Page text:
Sign language is the word at HA

Posted May 31, 2011, at 3:56 p.m.

HAMPDEN, Maine — Maybe it’s a sign of the times.

A language class growing in popularity at Hampden Academy is American Sign Language. The number of students taking the subject has grown from 85 in the 2007-2008 school year to 123 this school year, with waiting lists for classes.

Much of the credit for this increase goes to ASL teacher Michael McDonald, or “Mister Mike” as he’s affectionately known to his students.

As taught by McDonald, ASL is less listening and more doing.

“It’s a different style of learning,” said McDonald, 38, of Holden. “There’s so much hands-on learning, with students interacting constantly in class. Students who struggle with traditional languages are successful here. They’ll come in and be successful, and it’s inspiring.”

ASL is a complete, complex language that employs signs made with the hands and other movements, including facial expressions and postures of the body. ASL is said to be the fourth most commonly used language in the United States. It’s also one of the fastest-growing languages taken at colleges and universities and is poised to take the No. 3 spot in student study, surpassing German.

McDonald estimated that after two months, students are able to carry on small conversations and after a year, they can interact with deaf people at the academy and in the community at large.

What draws students to sign language? Senior Mike Cayia was attracted to it during a minicourse in middle school:

“I didn’t enjoy French or Spanish,” he said. “The news spread that ASL would be available my first year [at Hampden Academy], and it ended up being one of my favorite classes that I’ve taken since I’ve been here.”

Cayia appreciated the change in approach that ASL represented: “I hate classes that are lectures from beginning to end, and ASL is a nice opportunity to learn in a different way. It’s a much more visually based program.”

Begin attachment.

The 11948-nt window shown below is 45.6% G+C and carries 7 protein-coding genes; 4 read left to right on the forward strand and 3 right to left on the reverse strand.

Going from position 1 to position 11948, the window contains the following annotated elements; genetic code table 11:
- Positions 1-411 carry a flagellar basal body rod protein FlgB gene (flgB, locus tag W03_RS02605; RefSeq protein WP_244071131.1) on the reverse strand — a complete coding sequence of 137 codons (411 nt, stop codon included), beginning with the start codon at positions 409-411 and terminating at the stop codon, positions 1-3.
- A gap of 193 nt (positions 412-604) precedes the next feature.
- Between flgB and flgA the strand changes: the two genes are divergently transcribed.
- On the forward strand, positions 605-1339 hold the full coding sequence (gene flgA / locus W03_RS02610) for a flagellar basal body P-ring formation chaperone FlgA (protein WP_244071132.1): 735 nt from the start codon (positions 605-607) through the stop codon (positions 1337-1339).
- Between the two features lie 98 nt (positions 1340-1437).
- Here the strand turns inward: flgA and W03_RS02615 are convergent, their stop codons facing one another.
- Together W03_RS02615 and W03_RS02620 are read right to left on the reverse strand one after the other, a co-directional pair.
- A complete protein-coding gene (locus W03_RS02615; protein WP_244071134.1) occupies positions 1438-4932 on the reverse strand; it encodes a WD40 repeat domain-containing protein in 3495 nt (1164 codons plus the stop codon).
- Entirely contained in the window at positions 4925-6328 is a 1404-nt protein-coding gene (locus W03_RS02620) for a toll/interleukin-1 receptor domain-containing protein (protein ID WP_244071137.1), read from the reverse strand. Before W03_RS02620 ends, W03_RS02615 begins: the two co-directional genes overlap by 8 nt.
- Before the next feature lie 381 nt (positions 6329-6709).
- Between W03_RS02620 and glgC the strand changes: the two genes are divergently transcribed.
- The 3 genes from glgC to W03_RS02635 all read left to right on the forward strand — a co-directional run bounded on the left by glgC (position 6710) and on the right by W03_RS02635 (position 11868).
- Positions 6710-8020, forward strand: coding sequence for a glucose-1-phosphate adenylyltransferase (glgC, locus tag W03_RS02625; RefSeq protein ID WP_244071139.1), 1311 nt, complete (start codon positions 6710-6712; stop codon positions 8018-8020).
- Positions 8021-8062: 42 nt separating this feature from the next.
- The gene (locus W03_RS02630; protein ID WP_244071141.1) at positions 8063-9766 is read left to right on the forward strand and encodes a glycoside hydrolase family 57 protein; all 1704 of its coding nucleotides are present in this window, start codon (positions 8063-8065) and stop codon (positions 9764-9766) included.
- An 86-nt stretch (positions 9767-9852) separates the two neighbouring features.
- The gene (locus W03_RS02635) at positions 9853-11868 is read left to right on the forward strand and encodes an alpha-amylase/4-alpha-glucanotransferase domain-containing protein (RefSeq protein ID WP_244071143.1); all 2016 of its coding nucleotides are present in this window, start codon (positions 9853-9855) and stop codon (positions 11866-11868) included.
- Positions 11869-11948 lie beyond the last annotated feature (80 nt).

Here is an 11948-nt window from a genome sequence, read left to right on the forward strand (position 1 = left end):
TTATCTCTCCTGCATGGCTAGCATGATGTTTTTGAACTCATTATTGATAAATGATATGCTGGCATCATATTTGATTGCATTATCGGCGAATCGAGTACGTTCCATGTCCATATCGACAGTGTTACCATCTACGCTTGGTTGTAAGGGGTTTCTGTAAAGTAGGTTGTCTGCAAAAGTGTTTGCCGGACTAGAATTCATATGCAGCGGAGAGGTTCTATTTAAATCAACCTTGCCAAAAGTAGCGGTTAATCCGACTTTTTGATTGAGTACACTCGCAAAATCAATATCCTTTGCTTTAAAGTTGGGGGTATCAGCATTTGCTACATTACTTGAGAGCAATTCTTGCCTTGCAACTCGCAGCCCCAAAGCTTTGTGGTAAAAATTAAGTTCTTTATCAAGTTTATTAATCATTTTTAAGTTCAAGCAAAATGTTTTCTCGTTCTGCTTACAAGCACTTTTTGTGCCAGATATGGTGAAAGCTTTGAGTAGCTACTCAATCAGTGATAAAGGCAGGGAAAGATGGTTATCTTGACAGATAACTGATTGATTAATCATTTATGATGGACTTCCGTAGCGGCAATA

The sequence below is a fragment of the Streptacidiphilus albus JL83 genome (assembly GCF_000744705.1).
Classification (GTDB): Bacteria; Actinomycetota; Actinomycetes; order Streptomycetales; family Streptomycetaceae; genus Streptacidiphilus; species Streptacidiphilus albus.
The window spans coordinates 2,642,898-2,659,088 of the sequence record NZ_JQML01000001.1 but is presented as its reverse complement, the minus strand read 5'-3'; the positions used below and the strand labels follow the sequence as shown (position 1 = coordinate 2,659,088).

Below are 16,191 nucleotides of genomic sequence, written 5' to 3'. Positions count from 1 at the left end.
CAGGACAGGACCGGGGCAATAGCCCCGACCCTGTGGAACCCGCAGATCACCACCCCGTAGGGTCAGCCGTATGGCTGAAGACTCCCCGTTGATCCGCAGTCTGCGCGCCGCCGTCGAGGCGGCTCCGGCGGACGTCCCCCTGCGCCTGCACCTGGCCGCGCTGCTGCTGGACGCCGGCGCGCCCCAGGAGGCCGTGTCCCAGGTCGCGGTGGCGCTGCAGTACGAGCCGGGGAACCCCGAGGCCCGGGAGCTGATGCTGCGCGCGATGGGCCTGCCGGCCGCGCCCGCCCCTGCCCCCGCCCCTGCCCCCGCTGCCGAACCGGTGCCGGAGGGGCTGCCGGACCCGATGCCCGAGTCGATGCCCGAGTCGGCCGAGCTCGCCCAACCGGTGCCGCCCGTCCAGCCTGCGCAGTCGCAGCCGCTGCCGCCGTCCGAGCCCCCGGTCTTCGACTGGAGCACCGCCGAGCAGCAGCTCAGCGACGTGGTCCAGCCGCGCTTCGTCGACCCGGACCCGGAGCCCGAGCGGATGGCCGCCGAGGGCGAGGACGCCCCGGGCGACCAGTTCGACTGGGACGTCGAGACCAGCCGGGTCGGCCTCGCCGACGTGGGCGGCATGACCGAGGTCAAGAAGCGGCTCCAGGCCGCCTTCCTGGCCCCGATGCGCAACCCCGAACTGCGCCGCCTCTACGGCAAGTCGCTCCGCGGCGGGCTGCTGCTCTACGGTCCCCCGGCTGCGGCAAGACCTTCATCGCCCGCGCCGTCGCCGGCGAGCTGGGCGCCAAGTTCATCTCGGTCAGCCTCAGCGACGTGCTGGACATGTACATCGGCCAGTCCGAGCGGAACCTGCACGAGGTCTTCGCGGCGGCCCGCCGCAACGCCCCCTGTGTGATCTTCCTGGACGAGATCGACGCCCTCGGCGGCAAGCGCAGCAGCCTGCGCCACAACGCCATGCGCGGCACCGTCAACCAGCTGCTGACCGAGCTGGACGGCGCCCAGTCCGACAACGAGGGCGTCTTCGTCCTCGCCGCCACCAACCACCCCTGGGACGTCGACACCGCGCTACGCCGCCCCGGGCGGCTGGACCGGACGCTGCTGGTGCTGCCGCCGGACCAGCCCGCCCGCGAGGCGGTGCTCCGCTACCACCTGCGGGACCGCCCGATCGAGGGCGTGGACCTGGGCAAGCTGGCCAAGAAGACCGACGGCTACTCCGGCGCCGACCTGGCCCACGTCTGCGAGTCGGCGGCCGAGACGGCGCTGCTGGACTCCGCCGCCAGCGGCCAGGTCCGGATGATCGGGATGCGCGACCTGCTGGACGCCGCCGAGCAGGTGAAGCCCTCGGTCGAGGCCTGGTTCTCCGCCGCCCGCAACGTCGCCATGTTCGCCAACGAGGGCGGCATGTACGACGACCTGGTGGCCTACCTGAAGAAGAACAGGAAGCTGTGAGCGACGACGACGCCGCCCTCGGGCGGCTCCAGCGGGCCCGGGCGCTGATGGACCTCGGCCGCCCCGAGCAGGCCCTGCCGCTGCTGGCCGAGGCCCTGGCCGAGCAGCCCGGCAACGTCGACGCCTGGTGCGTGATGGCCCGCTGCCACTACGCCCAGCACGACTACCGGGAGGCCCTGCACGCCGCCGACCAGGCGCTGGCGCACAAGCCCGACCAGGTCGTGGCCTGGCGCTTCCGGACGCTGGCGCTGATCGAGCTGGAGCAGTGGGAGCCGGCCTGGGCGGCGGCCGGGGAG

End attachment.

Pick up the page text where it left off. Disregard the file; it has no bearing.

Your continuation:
Sophomore David Cayia soon followed in his older brother’s footsteps.

“At an assembly, when I couldn’t hear anything, I saw a kid in the band signing to his friend sitting next to me, and I thought that was the coolest thing ever,” David said. “Also, I’d heard Mr. Mike was an excellent teacher, someone I could talk to about anything.”

The younger Cayia gained an added benefit as well: “I used to have bad stage fright, and I’d heard ASL was good for getting over that. It’s helped me a lot.”

For McDonald himself, it was Marlee Matlin who enticed him to sign language. He was inspired by the 1986 film “Children of a Lesser God,” which starred the deaf Matlin, who won an Academy Award for her role.

“I was in love with Marlee Matlin,” he recalled. “I figured that when we met, I’d better know some sign.”

After graduating from Ellsworth High School in 1990, McDonald began learning ASL while in the Air Force at the time of the Iraq War. He went on to major in sign language at UCLA, then attended Gallaudet University in  Washington to earn his interpreter’s license. He worked as an interpreter for five years, then went back to school at the University of Maine for a teaching degree. He took over the ASL program at Hampden Academy, which had begun two years before his arrival in 2007.

The ASL program at the academy includes ASL 1, 2 and 3 classes and the latest addition this year, deaf culture and history. McDonald also teaches ASL 1 and 2 and Conversational ASL in Hampden’s Adult Education program.

ASL fulfills the language requirement for students at the academy, just like more established languages such as French, Spanish and Latin.

McDonald acknowledges that not everyone buys into the idea of sign language being taught at the school.

“I can convince students fairly readily, because they enjoy it,” McDonald said. “Some parents aren’t so sure. But once parents see how engaging and passionate students become, any uncertainty is usually replaced by enthusiastic support.” He hopes that ASL will continue to flourish at Hampden Academy.

“It’s good to see the growth of the program,” McDonald said. “The students’ enthusiasm has produced enough students to take ASL 3, and maybe enough for an ASL 4 course. It helps to spread sign language throughout the school and gives deaf students equal access to their peers.”

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